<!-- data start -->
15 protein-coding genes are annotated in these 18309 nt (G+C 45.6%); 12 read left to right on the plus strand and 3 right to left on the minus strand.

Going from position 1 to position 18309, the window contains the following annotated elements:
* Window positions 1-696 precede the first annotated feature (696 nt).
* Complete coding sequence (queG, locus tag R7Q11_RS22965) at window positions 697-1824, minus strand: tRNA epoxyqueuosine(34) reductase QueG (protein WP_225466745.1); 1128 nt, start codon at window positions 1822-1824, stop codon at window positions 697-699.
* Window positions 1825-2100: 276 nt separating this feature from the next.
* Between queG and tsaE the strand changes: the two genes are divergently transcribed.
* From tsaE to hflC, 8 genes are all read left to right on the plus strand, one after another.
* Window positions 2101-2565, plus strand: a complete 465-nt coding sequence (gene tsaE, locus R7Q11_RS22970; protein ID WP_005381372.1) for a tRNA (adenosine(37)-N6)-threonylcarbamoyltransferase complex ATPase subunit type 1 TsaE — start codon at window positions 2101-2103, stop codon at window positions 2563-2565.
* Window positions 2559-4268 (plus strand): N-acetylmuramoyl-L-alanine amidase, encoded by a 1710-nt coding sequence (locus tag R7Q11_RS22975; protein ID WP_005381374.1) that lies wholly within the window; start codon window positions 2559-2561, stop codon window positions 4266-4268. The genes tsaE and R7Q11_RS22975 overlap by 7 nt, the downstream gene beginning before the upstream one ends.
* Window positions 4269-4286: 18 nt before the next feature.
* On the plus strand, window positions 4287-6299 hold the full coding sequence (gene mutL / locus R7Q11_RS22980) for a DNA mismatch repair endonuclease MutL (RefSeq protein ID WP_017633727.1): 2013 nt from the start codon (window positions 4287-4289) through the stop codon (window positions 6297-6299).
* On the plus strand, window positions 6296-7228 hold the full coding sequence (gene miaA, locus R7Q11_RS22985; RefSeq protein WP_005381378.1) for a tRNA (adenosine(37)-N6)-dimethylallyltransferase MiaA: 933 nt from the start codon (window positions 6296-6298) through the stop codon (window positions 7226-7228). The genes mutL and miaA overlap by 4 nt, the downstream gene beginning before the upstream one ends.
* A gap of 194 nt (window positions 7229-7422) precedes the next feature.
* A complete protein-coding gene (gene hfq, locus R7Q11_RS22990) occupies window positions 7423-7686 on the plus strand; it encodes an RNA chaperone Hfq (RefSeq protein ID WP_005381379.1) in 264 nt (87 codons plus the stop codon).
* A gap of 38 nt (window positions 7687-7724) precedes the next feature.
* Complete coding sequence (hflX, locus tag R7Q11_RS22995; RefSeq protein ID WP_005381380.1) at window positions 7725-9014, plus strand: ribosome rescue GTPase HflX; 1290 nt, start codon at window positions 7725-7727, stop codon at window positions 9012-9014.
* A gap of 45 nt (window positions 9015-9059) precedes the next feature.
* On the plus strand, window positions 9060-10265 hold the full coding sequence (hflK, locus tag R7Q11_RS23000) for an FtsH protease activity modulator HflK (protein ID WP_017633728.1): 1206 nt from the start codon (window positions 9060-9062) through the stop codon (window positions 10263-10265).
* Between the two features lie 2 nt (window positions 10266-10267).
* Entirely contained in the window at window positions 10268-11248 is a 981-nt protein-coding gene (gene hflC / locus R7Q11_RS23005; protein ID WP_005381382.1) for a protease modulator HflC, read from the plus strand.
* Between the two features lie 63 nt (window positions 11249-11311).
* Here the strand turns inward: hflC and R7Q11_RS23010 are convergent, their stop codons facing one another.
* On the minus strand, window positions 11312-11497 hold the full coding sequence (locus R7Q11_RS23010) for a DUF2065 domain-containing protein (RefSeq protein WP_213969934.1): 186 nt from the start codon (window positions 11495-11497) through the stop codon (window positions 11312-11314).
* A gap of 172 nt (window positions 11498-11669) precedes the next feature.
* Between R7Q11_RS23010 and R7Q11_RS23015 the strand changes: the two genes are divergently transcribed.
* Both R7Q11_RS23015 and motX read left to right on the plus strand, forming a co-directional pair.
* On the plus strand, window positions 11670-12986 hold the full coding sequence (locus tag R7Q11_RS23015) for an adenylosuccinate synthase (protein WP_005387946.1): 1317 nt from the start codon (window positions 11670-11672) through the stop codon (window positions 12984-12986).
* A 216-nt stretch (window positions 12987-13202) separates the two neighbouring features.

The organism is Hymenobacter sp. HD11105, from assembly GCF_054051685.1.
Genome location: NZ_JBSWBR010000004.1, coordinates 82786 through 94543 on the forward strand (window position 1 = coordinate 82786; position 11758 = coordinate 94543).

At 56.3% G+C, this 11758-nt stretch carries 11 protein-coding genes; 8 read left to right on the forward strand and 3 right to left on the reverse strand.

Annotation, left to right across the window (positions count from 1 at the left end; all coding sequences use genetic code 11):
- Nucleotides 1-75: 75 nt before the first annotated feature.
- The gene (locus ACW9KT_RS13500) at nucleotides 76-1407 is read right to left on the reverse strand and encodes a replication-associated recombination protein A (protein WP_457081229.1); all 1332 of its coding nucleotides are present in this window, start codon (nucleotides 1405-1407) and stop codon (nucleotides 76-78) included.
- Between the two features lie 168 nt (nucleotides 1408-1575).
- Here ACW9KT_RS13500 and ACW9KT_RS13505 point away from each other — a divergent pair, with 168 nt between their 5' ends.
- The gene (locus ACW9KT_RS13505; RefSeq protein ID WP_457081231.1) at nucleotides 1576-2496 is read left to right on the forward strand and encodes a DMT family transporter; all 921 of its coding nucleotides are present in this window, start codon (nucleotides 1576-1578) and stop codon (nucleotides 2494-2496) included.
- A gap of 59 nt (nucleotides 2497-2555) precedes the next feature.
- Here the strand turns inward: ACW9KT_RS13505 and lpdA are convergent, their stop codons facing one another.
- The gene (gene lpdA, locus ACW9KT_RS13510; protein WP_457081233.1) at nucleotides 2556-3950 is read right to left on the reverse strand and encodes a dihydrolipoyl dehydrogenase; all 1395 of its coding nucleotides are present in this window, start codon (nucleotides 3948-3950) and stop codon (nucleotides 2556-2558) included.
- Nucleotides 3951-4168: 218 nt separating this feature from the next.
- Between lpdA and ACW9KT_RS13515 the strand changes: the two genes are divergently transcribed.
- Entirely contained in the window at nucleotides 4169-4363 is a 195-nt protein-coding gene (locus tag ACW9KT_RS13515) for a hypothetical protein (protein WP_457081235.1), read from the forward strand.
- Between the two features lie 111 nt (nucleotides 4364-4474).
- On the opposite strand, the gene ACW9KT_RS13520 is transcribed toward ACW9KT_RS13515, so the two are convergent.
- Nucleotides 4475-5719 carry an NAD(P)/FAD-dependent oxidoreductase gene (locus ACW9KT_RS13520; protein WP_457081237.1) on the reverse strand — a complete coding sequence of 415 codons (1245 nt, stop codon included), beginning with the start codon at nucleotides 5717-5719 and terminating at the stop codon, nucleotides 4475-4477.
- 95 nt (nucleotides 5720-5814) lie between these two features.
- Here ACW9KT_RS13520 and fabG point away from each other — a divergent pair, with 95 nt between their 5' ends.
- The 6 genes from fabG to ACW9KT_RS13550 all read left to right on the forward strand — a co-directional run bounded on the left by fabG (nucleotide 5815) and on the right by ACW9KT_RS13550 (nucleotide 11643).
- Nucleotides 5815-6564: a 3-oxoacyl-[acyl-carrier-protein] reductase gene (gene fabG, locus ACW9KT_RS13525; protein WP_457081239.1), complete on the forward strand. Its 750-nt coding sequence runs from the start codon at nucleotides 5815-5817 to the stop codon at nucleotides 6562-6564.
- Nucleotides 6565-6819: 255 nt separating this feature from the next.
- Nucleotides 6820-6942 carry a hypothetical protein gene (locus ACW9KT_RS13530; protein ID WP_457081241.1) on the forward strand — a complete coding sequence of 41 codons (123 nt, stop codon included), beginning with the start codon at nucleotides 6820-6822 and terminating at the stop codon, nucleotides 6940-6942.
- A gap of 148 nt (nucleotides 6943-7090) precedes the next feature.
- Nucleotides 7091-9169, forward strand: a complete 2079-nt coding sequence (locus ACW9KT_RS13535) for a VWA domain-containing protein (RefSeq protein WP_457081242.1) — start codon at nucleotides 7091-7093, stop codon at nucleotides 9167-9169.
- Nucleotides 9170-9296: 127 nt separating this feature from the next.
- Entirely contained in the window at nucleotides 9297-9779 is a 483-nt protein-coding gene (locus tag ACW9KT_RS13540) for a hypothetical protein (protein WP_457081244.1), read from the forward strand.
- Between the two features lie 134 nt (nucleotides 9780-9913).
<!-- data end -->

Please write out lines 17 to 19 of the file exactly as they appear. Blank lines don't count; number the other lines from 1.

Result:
* A gap of 45 nt (window positions 9015-9059) precedes the next feature.
* On the plus strand, window positions 9060-10265 hold the full coding sequence (hflK, locus tag R7Q11_RS23000) for an FtsH protease activity modulator HflK (protein ID WP_017633728.1): 1206 nt from the start codon (window positions 9060-9062) through the stop codon (window positions 10263-10265).
* Between the two features lie 2 nt (window positions 10266-10267).